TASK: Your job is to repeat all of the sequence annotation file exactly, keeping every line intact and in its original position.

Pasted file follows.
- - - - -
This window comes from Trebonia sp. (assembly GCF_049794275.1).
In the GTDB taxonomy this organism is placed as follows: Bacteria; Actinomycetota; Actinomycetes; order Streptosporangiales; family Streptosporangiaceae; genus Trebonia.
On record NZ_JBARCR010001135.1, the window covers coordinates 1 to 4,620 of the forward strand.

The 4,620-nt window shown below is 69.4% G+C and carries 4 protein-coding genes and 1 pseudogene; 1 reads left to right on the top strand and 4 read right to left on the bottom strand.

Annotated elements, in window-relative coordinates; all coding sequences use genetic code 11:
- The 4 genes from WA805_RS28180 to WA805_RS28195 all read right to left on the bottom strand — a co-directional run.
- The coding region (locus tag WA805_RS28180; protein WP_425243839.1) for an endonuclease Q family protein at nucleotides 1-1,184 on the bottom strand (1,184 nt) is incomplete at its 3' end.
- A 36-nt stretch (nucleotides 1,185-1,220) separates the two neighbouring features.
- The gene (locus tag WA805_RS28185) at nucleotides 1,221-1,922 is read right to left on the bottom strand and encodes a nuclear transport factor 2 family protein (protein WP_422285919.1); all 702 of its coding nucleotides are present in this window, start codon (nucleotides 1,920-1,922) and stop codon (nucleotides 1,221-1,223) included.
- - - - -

This window comes from Trebonia sp. (assembly GCF_049794275.1).
In the GTDB taxonomy this organism is placed as follows: Bacteria; Actinomycetota; Actinomycetes; order Streptosporangiales; family Streptosporangiaceae; genus Trebonia.
On record NZ_JBARCR010001135.1, the window covers coordinates 1 to 4,620 of the forward strand.

The 4,620-nt window shown below is 69.4% G+C and carries 4 protein-coding genes and 1 pseudogene; 1 reads left to right on the top strand and 4 read right to left on the bottom strand.

Annotated elements, in window-relative coordinates; all coding sequences use genetic code 11:
- The 4 genes from WA805_RS28180 to WA805_RS28195 all read right to left on the bottom strand — a co-directional run.
- The coding region (locus tag WA805_RS28180; protein WP_425243839.1) for an endonuclease Q family protein at nucleotides 1-1,184 on the bottom strand (1,184 nt) is incomplete at its 3' end.
- A 36-nt stretch (nucleotides 1,185-1,220) separates the two neighbouring features.
- The gene (locus tag WA805_RS28185) at nucleotides 1,221-1,922 is read right to left on the bottom strand and encodes a nuclear transport factor 2 family protein (protein WP_422285919.1); all 702 of its coding nucleotides are present in this window, start codon (nucleotides 1,920-1,922) and stop codon (nucleotides 1,221-1,223) included.